Quite often we’ll move in to help others based on our instincts. We’ll react to the events and circumstances to then wonder why or how we helped.
That can easily work out well and lead to a shared experience that becomes a contribution to building a supportive relationship.
When things don’t work out as well as we hoped, a bit of guidance to reflect might help.
The easiest approach is to blame the other for our failed attempt to help. However, that doesn’t help us to learn how we’ve come to contribute to that failure. In a relationship, a problem will never be only one-sided. There always is something about us we can learn.
One of the most important questions is to know if the help we reacted with resulted from a clear request. While we might think that it is the case, it rarely is as clear as we thought. And this is also true for the help we offered. There are many ways we’ve learned to support others. Among these, there are given social norms, perceived politeness, or our read of body language that easily prompt us into action. And it will often be accepted, maybe even for the same reasons.
Once we realize that there might not have been a clear ask, we have the opportunity to try to clarify what might be asked of us, or how we can help. And that’s when we’ve already stepped into helping.
Something about our experience or our beliefs prompted us to step in.
There are four elements we can consider. These are our ethics, the information available to us, the importance we give to that relationship, and how a given situation resonates with our experience.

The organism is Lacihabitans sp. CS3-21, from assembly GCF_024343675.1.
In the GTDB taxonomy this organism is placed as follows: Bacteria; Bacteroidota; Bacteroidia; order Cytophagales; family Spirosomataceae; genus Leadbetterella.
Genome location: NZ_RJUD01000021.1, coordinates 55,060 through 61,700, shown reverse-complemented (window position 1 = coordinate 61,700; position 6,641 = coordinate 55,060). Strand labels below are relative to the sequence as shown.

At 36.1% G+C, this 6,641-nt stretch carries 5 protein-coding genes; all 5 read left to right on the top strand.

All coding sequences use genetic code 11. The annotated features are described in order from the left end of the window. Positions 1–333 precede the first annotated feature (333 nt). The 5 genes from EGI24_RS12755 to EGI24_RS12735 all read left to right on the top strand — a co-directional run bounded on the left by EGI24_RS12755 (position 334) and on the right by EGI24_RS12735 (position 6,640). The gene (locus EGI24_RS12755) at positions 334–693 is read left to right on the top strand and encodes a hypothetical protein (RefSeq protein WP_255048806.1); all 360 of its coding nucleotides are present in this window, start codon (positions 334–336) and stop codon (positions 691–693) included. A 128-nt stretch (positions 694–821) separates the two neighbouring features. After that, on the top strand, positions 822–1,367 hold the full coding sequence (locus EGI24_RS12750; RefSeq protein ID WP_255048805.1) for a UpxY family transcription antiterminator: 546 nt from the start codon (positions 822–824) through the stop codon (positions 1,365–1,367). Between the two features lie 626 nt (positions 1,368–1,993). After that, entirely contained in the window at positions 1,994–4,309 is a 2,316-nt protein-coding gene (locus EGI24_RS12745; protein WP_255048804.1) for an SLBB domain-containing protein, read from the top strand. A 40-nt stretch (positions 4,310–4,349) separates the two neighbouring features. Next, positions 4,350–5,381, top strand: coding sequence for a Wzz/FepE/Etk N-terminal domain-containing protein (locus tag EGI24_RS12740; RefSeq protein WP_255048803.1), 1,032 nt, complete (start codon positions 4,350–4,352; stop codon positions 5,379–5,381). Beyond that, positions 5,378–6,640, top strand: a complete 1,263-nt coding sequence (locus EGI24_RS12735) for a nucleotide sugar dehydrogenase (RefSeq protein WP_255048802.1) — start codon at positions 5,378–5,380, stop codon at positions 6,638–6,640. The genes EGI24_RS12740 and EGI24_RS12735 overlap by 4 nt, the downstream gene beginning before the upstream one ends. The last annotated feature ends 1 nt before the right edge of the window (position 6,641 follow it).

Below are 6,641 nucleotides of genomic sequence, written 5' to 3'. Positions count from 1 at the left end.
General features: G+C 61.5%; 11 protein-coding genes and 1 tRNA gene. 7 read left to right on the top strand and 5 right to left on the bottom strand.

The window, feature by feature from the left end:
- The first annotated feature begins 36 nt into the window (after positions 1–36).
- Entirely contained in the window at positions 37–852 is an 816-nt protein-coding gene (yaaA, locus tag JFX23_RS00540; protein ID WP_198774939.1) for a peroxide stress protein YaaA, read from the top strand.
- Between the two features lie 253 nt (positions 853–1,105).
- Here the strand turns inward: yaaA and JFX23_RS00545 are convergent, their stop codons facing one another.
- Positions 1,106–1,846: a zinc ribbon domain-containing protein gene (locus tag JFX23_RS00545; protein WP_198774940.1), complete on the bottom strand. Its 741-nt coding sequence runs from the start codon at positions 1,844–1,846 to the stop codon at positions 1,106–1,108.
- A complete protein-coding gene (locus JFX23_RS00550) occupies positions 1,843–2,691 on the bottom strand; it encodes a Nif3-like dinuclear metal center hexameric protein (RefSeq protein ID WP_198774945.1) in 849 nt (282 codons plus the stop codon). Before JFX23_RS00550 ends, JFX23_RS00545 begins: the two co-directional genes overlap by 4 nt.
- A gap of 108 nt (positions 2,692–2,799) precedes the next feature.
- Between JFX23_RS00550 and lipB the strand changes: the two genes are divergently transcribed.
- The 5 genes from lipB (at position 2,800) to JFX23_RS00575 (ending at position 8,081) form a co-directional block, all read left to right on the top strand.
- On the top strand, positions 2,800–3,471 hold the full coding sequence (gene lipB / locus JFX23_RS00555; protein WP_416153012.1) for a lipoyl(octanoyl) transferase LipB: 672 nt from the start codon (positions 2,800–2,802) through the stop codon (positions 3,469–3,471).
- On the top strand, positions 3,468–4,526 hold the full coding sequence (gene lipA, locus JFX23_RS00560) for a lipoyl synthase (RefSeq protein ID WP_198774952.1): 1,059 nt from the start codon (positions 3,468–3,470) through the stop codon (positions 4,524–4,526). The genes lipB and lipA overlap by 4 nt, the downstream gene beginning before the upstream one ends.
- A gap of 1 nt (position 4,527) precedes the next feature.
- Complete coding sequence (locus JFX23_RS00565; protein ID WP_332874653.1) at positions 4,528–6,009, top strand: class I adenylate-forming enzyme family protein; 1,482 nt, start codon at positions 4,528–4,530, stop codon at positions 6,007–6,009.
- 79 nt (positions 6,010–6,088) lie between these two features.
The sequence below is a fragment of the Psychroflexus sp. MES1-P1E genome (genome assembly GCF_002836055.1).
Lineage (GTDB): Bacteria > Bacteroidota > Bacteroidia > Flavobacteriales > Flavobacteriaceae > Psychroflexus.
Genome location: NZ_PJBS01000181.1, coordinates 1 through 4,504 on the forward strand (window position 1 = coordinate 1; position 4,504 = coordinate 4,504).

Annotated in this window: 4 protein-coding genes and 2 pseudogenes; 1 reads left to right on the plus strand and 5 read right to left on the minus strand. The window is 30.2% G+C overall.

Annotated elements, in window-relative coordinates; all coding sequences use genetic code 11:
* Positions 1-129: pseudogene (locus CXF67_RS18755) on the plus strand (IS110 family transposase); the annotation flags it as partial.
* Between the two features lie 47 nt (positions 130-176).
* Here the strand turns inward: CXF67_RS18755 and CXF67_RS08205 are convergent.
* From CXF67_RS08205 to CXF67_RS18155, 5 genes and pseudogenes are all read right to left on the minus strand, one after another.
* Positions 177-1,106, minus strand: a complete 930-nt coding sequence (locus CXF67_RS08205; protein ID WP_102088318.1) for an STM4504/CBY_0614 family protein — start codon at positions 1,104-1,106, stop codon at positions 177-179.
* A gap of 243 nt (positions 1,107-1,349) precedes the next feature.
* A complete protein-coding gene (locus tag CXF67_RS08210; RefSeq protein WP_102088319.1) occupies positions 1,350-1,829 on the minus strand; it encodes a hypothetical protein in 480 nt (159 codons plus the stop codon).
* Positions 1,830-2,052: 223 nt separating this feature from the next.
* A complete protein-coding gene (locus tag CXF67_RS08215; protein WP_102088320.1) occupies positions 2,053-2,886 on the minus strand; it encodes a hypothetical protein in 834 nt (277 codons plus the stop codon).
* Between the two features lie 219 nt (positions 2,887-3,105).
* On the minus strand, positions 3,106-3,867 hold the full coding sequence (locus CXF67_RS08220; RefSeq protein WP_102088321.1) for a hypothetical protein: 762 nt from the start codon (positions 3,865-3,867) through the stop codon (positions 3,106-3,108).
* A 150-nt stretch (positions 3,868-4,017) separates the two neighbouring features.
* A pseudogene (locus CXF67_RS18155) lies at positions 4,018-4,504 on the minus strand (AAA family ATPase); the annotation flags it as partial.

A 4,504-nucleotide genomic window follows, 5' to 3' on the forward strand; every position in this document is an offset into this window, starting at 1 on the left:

When it comes to helping, our ethics will be closely connected with our status and we’ll be asking ourselves the question if our behavior will make us proud or if it is the right thing to do. We would intervene if we couldn’t answer these questions positively. But it also means that this view on ethics is very personal. It will also be impacted by our anxiety that we might not be doing the right thing or end up not looking good. It can be based on our upbringing and everything we learned or it can be something we elaborated for ourselves through an iterative process.
If we have good quality, that is also quite complete information, it becomes easy for us to step in and help based on that information. In the best case helping will be evident and not even a question. And naturally, this is also a place where it can be easy to gain more complete information to know if we can provide help and if so which one would be most appropriate.
Whenever a relationship is important to us, we’ll find ourselves pulled into helping when an occasion to help is available. The relation can make it more relevant for us to help or less possible not to help. A close relationship asks us to do what we can and find the most appropriate way to contribute to the relationship. It doesn’t necessarily mean to do what we are asked for, but it does mean to do what we understand to be the best support in the given situation.
And then there is our own experience and how it is triggered by the situation the other is in. Either we identify with the problem, or we see a problem that we wish away and seek to make disappear. For many, this can for example happen when they sense someone else’s anxiety. If it connects with their anxiety or if it makes them uncomfortable, people will try to make the anxiety disappear by reassuring the other.
It’s rarely only one of the points above, but some priorities repeat themselves and that we might be able to learn from.